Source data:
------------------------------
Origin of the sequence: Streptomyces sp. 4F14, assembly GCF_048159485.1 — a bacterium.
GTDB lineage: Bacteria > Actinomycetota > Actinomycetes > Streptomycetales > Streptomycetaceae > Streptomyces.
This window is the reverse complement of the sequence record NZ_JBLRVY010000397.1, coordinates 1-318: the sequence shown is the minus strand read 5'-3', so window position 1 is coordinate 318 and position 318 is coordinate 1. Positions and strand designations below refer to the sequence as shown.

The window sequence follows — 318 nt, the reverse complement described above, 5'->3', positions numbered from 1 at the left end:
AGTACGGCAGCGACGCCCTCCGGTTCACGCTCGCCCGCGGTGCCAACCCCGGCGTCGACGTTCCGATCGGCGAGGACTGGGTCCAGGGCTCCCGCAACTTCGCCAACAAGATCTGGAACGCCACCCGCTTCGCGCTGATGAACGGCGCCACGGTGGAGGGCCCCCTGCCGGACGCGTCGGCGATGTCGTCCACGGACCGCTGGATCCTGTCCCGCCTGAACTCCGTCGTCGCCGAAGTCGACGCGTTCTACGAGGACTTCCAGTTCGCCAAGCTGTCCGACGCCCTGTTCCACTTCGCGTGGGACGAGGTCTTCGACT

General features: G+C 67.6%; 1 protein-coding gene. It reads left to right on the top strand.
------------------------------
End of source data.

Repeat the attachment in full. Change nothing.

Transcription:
Origin of the sequence: Streptomyces sp. 4F14, assembly GCF_048159485.1 — a bacterium.
GTDB lineage: Bacteria > Actinomycetota > Actinomycetes > Streptomycetales > Streptomycetaceae > Streptomyces.
This window is the reverse complement of the sequence record NZ_JBLRVY010000397.1, coordinates 1-318: the sequence shown is the minus strand read 5'-3', so window position 1 is coordinate 318 and position 318 is coordinate 1. Positions and strand designations below refer to the sequence as shown.

The window sequence follows — 318 nt, the reverse complement described above, 5'->3', positions numbered from 1 at the left end:
AGTACGGCAGCGACGCCCTCCGGTTCACGCTCGCCCGCGGTGCCAACCCCGGCGTCGACGTTCCGATCGGCGAGGACTGGGTCCAGGGCTCCCGCAACTTCGCCAACAAGATCTGGAACGCCACCCGCTTCGCGCTGATGAACGGCGCCACGGTGGAGGGCCCCCTGCCGGACGCGTCGGCGATGTCGTCCACGGACCGCTGGATCCTGTCCCGCCTGAACTCCGTCGTCGCCGAAGTCGACGCGTTCTACGAGGACTTCCAGTTCGCCAAGCTGTCCGACGCCCTGTTCCACTTCGCGTGGGACGAGGTCTTCGACT

General features: G+C 67.6%; 1 protein-coding gene. It reads left to right on the top strand.